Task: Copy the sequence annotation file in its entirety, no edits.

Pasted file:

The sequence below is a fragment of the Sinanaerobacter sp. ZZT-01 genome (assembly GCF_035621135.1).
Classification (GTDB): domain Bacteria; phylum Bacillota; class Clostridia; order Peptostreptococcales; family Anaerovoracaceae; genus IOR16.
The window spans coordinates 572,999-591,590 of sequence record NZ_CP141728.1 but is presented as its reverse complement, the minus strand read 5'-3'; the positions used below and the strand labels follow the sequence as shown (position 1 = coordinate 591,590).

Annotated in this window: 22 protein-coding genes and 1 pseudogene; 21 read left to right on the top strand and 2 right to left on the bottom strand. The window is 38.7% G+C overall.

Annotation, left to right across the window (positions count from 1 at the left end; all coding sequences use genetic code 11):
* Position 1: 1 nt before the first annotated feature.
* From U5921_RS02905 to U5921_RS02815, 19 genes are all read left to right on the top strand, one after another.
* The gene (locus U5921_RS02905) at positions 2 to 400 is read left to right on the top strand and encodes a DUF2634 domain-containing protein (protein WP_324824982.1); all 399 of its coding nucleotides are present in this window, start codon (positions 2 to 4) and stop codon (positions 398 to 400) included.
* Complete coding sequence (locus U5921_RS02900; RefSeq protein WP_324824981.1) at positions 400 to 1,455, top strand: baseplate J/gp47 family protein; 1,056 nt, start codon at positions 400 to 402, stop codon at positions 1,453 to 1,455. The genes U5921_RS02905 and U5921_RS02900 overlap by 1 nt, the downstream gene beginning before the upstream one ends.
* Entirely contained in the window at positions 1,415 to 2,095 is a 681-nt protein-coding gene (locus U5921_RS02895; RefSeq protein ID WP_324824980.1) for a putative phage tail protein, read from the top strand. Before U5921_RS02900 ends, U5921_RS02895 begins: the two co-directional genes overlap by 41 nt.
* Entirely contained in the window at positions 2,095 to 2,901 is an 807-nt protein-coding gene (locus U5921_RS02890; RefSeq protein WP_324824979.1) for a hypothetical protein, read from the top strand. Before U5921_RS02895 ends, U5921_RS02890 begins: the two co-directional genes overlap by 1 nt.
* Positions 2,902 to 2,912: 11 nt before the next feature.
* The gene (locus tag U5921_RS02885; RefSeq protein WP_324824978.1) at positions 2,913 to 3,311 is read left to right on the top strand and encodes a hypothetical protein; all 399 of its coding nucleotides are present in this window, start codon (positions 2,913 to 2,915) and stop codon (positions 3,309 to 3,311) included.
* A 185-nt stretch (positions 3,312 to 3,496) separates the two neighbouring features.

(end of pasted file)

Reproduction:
The sequence below is a fragment of the Sinanaerobacter sp. ZZT-01 genome (assembly GCF_035621135.1).
Classification (GTDB): domain Bacteria; phylum Bacillota; class Clostridia; order Peptostreptococcales; family Anaerovoracaceae; genus IOR16.
The window spans coordinates 572,999-591,590 of sequence record NZ_CP141728.1 but is presented as its reverse complement, the minus strand read 5'-3'; the positions used below and the strand labels follow the sequence as shown (position 1 = coordinate 591,590).

Annotated in this window: 22 protein-coding genes and 1 pseudogene; 21 read left to right on the top strand and 2 right to left on the bottom strand. The window is 38.7% G+C overall.

Annotation, left to right across the window (positions count from 1 at the left end; all coding sequences use genetic code 11):
* Position 1: 1 nt before the first annotated feature.
* From U5921_RS02905 to U5921_RS02815, 19 genes are all read left to right on the top strand, one after another.
* The gene (locus U5921_RS02905) at positions 2 to 400 is read left to right on the top strand and encodes a DUF2634 domain-containing protein (protein WP_324824982.1); all 399 of its coding nucleotides are present in this window, start codon (positions 2 to 4) and stop codon (positions 398 to 400) included.
* Complete coding sequence (locus U5921_RS02900; RefSeq protein WP_324824981.1) at positions 400 to 1,455, top strand: baseplate J/gp47 family protein; 1,056 nt, start codon at positions 400 to 402, stop codon at positions 1,453 to 1,455. The genes U5921_RS02905 and U5921_RS02900 overlap by 1 nt, the downstream gene beginning before the upstream one ends.
* Entirely contained in the window at positions 1,415 to 2,095 is a 681-nt protein-coding gene (locus U5921_RS02895; RefSeq protein ID WP_324824980.1) for a putative phage tail protein, read from the top strand. Before U5921_RS02900 ends, U5921_RS02895 begins: the two co-directional genes overlap by 41 nt.
* Entirely contained in the window at positions 2,095 to 2,901 is an 807-nt protein-coding gene (locus U5921_RS02890; RefSeq protein WP_324824979.1) for a hypothetical protein, read from the top strand. Before U5921_RS02895 ends, U5921_RS02890 begins: the two co-directional genes overlap by 1 nt.
* Positions 2,902 to 2,912: 11 nt before the next feature.
* The gene (locus tag U5921_RS02885; RefSeq protein WP_324824978.1) at positions 2,913 to 3,311 is read left to right on the top strand and encodes a hypothetical protein; all 399 of its coding nucleotides are present in this window, start codon (positions 2,913 to 2,915) and stop codon (positions 3,309 to 3,311) included.
* A 185-nt stretch (positions 3,312 to 3,496) separates the two neighbouring features.